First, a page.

Another battle to begin with

GLENDALE — Once isn't enough for Hoover and Glendale high.

Since 1930, the Nitros and Tornadoes football programs have ended their regular seasons with the annual "Battle for the Victory Bell."

In 2011, they'll try something new.

Glendale and Hoover will play one another in a nonleague game to start the season in addition to ending the year with their annual Pacific League showdown.

Hoover High Coach Chris Long said he thought of the idea of playing a Week One game against Glendale when he realized he needed an opponent to begin the year. Hoover played Sierra Vista the past two years in the first game of the season.

Long pitched the idea to Glendale Coach Alan Eberhart, whose team also needed a Week One game after its two-year contract with Cathedral ended.

After a week of discussions, both schools finalized the deal Friday.

Glendale will be the "road" team in Week One and will be "home" team in Week 10, as the game takes place as usual at Glendale High's Moyse Field, which serves as both teams' home field.

"We talked about it," said Eberhart, whose team defeated the Tornadoes, 54-19, in the 83rd meeting between the cross-town rivals, bringing the Victory Bell back to Glendale a year after losing to Hoover. "We both needed a Game One. We both would like to play somebody we could beat. I think it creates a little excitement. We see how many people come to the last game and how few people come to any other game. Why not try it?"

Over the previous five seasons, the two schools have combined to go 13-86-1, with no playoff appearances and five of those victories coming against each other.

Long said the opening game will promote excitement for both schools, like it always does for the last game.

"It's a win-win situation for everybody," he said. "Everybody knows how big of a game it is for both schools, our community and our alumni. Plus we will have a big crowd at the start of the year. It's a big game for everyone."

He also hopes that more students will consider playing for Hoover because of the new schedule.

"Both schools are struggling for numbers," Long said. "This is another way to motivate more kids to come out for the summer time."

The winner of the first game will not claim the Victory Bell. The Victory Bell will be awarded to the winner of the second game — which acts as both schools' homecoming game.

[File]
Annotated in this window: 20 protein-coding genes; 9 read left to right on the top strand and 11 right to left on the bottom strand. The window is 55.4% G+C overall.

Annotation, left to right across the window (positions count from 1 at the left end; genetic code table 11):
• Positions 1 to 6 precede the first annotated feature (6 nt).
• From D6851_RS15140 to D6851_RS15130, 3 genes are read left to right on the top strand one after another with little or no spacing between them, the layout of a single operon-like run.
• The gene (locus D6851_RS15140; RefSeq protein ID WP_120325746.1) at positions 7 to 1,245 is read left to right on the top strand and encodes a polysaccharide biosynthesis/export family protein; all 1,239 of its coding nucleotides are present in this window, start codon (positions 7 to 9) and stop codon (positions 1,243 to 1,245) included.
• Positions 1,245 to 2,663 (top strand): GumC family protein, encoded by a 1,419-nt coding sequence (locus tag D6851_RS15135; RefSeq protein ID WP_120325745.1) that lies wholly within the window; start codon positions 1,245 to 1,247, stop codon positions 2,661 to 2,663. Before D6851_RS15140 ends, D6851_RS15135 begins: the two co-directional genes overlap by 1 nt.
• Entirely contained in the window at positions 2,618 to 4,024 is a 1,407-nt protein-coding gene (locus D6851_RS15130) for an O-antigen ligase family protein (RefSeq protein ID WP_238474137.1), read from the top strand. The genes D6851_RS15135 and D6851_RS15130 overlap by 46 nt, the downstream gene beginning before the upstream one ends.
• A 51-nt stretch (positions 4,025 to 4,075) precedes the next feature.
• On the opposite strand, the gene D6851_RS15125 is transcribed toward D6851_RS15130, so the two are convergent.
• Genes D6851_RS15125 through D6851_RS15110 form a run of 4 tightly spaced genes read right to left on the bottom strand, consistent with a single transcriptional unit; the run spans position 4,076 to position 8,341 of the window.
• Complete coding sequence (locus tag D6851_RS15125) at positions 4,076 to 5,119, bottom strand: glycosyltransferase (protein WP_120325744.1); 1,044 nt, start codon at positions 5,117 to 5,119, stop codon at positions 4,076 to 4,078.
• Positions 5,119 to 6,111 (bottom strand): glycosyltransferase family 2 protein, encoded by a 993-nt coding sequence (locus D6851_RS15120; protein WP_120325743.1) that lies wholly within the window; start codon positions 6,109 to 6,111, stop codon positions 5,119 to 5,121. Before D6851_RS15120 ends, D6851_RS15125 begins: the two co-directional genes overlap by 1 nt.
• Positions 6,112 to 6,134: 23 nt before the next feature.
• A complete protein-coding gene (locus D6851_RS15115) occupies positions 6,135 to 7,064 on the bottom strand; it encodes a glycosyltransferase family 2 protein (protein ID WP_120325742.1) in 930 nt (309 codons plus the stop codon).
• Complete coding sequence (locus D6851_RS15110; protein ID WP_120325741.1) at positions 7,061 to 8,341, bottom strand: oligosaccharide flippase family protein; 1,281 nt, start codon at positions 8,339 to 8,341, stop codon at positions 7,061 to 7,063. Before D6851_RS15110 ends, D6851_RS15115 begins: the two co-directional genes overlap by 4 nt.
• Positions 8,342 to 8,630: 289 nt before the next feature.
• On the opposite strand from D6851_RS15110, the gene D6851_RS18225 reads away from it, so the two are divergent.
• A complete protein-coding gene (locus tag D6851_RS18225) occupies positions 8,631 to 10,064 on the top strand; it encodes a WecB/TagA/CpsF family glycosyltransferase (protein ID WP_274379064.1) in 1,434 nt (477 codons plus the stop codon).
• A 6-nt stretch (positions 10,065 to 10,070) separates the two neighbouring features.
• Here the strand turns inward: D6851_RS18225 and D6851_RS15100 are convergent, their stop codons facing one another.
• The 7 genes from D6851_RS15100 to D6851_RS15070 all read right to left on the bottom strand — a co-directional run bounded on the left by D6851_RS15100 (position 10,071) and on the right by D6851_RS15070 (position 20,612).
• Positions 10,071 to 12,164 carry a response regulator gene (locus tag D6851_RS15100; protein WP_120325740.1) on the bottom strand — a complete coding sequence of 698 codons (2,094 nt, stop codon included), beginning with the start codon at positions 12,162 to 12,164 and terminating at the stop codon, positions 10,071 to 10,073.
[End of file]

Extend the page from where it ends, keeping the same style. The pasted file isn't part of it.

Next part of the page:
Long and Eberhart realize there might be critics to the concept of Hoover and Glendale playing twice a year. But they also know that the game will generate revenue for both schools.

"Nobody comes to our games," Eberhart said. "A couple of years ago we played at Cathedral and there was nobody there. The reason we're playing Hoover is to get more people in the stands in Game One.

"People are going to criticize it. I say, 'come out and see Game One. Why wait until Game 10?'"

Added Long: "I think our school will be excited about the first game of the year as opposed to just the last game of the year. The last game of the season is the game that the student body cares about. More people will come because it's the first game of the year. It's summer time so it's still hot and the weather is nice. More people will get involved. Our crowd will be better. It should be a sold-out game."

Long went through the proper channels with officials at the CIF Southern Section to see if there were any rules prohibiting league opponents from playing a nonleague game.

CIF Director of Communications Thom Simmons confirmed there's no rules at all that would stand in front of the teams playing each other twice.

"Many schools play schools from their own league more than once," Simmons said. "It is not unusual. They have every right and ability to do so. There's no rule to preclude them from doing so."

Eberhart hopes a Week One game will help the Nitros garner a support system. He was blunt when he said he doesn't have a strong support system at Glendale.

"No parents again," Eberhart said. "I don't have a booster club. I have two ladies who help. You have to win to turn the program around. To try to win, I need a support system. There is not one at Glendale High."

He's hoping to change the culture of Glendale athletics.

"There is so much contentment with being average, it's shocking," Eberhart said. "They are so used to what it is. There is no pride, tradition and honor. I have to create that somehow. I'm 54 years old. I don't like getting my butt kicked. I want to coach some big-time games and play for championships."

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